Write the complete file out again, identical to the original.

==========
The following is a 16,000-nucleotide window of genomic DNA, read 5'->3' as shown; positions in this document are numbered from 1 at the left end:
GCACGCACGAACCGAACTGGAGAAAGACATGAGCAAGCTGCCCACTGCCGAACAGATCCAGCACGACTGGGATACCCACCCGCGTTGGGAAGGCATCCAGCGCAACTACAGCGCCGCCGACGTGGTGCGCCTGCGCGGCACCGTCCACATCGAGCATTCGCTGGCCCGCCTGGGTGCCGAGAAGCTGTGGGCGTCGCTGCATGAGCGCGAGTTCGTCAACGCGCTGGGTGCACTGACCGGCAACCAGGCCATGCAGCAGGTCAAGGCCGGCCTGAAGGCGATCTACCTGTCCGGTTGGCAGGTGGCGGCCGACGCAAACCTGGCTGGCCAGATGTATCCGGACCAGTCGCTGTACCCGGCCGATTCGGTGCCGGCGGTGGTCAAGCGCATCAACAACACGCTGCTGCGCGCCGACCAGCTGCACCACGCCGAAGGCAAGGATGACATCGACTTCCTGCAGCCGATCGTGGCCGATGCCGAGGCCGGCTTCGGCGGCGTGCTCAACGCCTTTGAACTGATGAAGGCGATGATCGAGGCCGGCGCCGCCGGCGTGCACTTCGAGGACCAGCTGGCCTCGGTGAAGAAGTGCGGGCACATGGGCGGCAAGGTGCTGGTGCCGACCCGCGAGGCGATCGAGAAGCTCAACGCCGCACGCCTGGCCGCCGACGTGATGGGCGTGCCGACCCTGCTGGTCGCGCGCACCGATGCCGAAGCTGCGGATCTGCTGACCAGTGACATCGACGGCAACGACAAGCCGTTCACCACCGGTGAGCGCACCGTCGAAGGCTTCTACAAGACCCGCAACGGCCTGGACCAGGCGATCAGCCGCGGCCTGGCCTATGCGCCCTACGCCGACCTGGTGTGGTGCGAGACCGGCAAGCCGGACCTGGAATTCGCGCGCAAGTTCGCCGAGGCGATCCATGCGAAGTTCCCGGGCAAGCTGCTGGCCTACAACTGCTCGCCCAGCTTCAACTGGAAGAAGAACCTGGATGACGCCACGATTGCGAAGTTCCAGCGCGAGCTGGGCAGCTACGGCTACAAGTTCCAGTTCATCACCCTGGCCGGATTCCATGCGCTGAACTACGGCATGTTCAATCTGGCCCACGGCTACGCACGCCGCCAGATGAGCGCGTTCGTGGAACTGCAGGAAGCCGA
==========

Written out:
The following is a 16,000-nucleotide window of genomic DNA, read 5'->3' as shown; positions in this document are numbered from 1 at the left end:
GCACGCACGAACCGAACTGGAGAAAGACATGAGCAAGCTGCCCACTGCCGAACAGATCCAGCACGACTGGGATACCCACCCGCGTTGGGAAGGCATCCAGCGCAACTACAGCGCCGCCGACGTGGTGCGCCTGCGCGGCACCGTCCACATCGAGCATTCGCTGGCCCGCCTGGGTGCCGAGAAGCTGTGGGCGTCGCTGCATGAGCGCGAGTTCGTCAACGCGCTGGGTGCACTGACCGGCAACCAGGCCATGCAGCAGGTCAAGGCCGGCCTGAAGGCGATCTACCTGTCCGGTTGGCAGGTGGCGGCCGACGCAAACCTGGCTGGCCAGATGTATCCGGACCAGTCGCTGTACCCGGCCGATTCGGTGCCGGCGGTGGTCAAGCGCATCAACAACACGCTGCTGCGCGCCGACCAGCTGCACCACGCCGAAGGCAAGGATGACATCGACTTCCTGCAGCCGATCGTGGCCGATGCCGAGGCCGGCTTCGGCGGCGTGCTCAACGCCTTTGAACTGATGAAGGCGATGATCGAGGCCGGCGCCGCCGGCGTGCACTTCGAGGACCAGCTGGCCTCGGTGAAGAAGTGCGGGCACATGGGCGGCAAGGTGCTGGTGCCGACCCGCGAGGCGATCGAGAAGCTCAACGCCGCACGCCTGGCCGCCGACGTGATGGGCGTGCCGACCCTGCTGGTCGCGCGCACCGATGCCGAAGCTGCGGATCTGCTGACCAGTGACATCGACGGCAACGACAAGCCGTTCACCACCGGTGAGCGCACCGTCGAAGGCTTCTACAAGACCCGCAACGGCCTGGACCAGGCGATCAGCCGCGGCCTGGCCTATGCGCCCTACGCCGACCTGGTGTGGTGCGAGACCGGCAAGCCGGACCTGGAATTCGCGCGCAAGTTCGCCGAGGCGATCCATGCGAAGTTCCCGGGCAAGCTGCTGGCCTACAACTGCTCGCCCAGCTTCAACTGGAAGAAGAACCTGGATGACGCCACGATTGCGAAGTTCCAGCGCGAGCTGGGCAGCTACGGCTACAAGTTCCAGTTCATCACCCTGGCCGGATTCCATGCGCTGAACTACGGCATGTTCAATCTGGCCCACGGCTACGCACGCCGCCAGATGAGCGCGTTCGTGGAACTGCAGGAAGCCGA